The person who runs the American Legislative Exchange Council, a free-market lobbying group that opposes policies to fight climate change, is not sure whether humans actually cause climate change, according to an interview with the National Journal published Wednesday.
When asked specifically whether or not she thinks human carbon emissions are causing climate change, ALEC CEO Lisa Nelson told National Journal’s Dustin Volz, “I don’t know the science on that.” ALEC has recently come under fire for its positions on global warming, following a statement from Google Chairman Eric Schmidt that ALEC has been “literally lying” about climate change and by extension “making the world a much worse place.”
Since then, ALEC has issued statements maintaining that the group does not deny the science of human-caused climate change. However, model legislation put forth by the group has cast doubt on whether global warming is harmful, a direct refutation of the U.N. Intergovernmental Panel on Climate Change’s statements that climate change increases the risk of “severe,” “pervasive,” and “dangerous” events. And in a presentation billed to be about climate science in July, ALEC members heard claims that there is “no need” to reduce carbon emissions; there is “no scientific consensus” on climate change; and that carbon dioxide increases have not caused sea level rise or polar ice melt.
ALEC also works to kill statewide programs that promote the use of renewable energy, and is pushing a bill that would require public schools to teach climate denial.
The fact that ALEC’s chief executive claims not to know the science of climate change while pushing these policies is drawing outrage from environmental groups who say Nelson should know better, given the breadth of scientific information available about climate change. Michael Brune, executive director of Sierra Club, said in a statement to ThinkProgress that Nelson’s statements were “disingenuous,” an excuse to continue pushing policies scientists know to be harmful.
“ALEC is claiming they don’t know the science on climate change while pushing legislation to teach climate denial in schools,” Brune said. “That’s like saying they don’t know whether smoking causes cancer while peddling cigarettes to kids.”
Aliya Haq, the special projects director at the Natural Resources Defense Council’s climate program, said Nelson’s assertion that she doesn’t know the science not only represents “willful ignorance,” but shows that ALEC knows it can not directly deny climate science and remain a credible organization. This, she said, is well-represented by the recent exodus of multiple large tech companies from ALEC, many citing a desire not to be affiliated with an anti-climate group.
“Nelson is panicking. She’s realizing that ALEC’s long-known climate denial is now a liability,” Haq said. “It’s a duplicitous organization that must operate in the shadows, and when Schmidt from Google shined a light on their climate change stance, ALEC panicked, and now this is all they can do.”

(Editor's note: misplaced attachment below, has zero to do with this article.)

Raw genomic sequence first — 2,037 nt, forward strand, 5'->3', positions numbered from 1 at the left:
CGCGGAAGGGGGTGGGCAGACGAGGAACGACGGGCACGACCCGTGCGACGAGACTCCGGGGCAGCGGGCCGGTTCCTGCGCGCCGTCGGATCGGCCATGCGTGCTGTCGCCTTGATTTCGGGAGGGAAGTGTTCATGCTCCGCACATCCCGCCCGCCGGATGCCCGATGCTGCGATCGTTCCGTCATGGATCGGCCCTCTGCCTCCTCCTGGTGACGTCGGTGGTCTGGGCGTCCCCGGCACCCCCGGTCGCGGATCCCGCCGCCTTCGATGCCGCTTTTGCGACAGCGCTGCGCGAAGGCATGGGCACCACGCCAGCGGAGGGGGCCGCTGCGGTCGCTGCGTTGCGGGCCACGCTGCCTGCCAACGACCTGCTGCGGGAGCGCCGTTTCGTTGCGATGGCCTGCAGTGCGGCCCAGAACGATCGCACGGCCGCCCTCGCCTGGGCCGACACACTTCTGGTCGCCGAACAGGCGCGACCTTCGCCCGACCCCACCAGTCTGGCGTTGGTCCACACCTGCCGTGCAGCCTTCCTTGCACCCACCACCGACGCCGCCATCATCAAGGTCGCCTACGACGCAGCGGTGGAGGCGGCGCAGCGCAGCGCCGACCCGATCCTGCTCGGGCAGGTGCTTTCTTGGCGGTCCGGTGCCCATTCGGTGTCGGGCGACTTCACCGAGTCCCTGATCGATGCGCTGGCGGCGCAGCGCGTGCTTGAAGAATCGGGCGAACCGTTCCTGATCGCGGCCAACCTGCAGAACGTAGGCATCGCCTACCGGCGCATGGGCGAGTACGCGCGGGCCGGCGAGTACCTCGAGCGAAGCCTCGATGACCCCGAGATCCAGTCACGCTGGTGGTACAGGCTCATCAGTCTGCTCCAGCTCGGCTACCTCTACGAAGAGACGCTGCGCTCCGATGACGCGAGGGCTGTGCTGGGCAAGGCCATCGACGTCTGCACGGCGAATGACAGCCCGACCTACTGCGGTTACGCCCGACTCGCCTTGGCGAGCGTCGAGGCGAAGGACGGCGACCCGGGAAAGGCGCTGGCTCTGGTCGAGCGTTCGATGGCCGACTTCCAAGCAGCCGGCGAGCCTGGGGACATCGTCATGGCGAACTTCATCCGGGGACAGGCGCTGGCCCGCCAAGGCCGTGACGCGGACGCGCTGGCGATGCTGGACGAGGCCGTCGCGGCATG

An ALEC spokesperson did not respond to ThinkProgress’ request for comment asking to confirm to accuracy of Nelson’s statements on her knowledge of climate science, or to respond to environmental groups’ criticisms of the claim.
Haq said a clear example of ALEC panicking is the group’s recent attempt to align its stance on net metering, a policy that essentially allows people with solar panels to potentially pay less for generating their own electricity. When responding to Google’s accusation that ALEC is anti-environment, the group issued a position statement claiming it has a similar position on net metering to NRDC.
“That is frankly offensive to NRDC,” Haq said. “NRDC is working day and night to protect the climate; ALEC is doing the opposite.”
Nelson’s assertion that she does not know the science on climate change is a familiar one. Over the last few months, it’s become increasingly popular for conservatives to use the excuse of either not “knowing the science” or not “being a scientist” to claim ignorance on the issue, while also declaring that Americans shouldn’t do anything about it. It’s a line most famously used by Florida Gov. Rick Scott, but has also been used by House Speaker John Boehner (R-OH), Sen. Marco Rubio (R-FL), Rep. Michael Grimm (R-NY), and mostly recently, the Iowa’s Republican candidate for U.S. Senate, Joni Ernst.
Climate scientists do not like the tactic, as evidenced by their interviews with ThinkProgress about the phenomenon in May. “Personally, I don’t think it proper for any American to use that argument,” Donald. J Wuebbles, a distinguished professor of atmospheric sciences and coordinating lead author for the IPCC’s 2013 assessment report said at the time, noting the numerous reports he’s written specifically so that people can understand climate change.